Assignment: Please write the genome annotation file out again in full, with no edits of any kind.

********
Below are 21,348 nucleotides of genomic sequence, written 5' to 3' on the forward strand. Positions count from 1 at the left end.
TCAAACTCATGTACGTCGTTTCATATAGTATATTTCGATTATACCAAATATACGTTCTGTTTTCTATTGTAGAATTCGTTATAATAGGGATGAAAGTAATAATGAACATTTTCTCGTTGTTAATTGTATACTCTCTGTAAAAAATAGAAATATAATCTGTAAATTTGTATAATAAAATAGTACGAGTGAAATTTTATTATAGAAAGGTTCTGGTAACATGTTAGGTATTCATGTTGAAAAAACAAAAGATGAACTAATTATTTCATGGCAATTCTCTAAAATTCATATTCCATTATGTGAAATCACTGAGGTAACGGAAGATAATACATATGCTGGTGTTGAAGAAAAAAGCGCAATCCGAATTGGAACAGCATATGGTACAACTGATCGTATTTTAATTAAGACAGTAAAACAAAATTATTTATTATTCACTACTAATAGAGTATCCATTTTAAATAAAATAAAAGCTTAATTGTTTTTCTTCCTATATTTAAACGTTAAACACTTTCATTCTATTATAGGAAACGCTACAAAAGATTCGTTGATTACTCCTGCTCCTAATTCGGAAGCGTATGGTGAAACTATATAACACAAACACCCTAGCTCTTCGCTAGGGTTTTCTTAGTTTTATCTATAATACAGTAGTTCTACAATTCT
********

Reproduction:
Below are 21,348 nucleotides of genomic sequence, written 5' to 3' on the forward strand. Positions count from 1 at the left end.
TCAAACTCATGTACGTCGTTTCATATAGTATATTTCGATTATACCAAATATACGTTCTGTTTTCTATTGTAGAATTCGTTATAATAGGGATGAAAGTAATAATGAACATTTTCTCGTTGTTAATTGTATACTCTCTGTAAAAAATAGAAATATAATCTGTAAATTTGTATAATAAAATAGTACGAGTGAAATTTTATTATAGAAAGGTTCTGGTAACATGTTAGGTATTCATGTTGAAAAAACAAAAGATGAACTAATTATTTCATGGCAATTCTCTAAAATTCATATTCCATTATGTGAAATCACTGAGGTAACGGAAGATAATACATATGCTGGTGTTGAAGAAAAAAGCGCAATCCGAATTGGAACAGCATATGGTACAACTGATCGTATTTTAATTAAGACAGTAAAACAAAATTATTTATTATTCACTACTAATAGAGTATCCATTTTAAATAAAATAAAAGCTTAATTGTTTTTCTTCCTATATTTAAACGTTAAACACTTTCATTCTATTATAGGAAACGCTACAAAAGATTCGTTGATTACTCCTGCTCCTAATTCGGAAGCGTATGGTGAAACTATATAACACAAACACCCTAGCTCTTCGCTAGGGTTTTCTTAGTTTTATCTATAATACAGTAGTTCTACAATTCT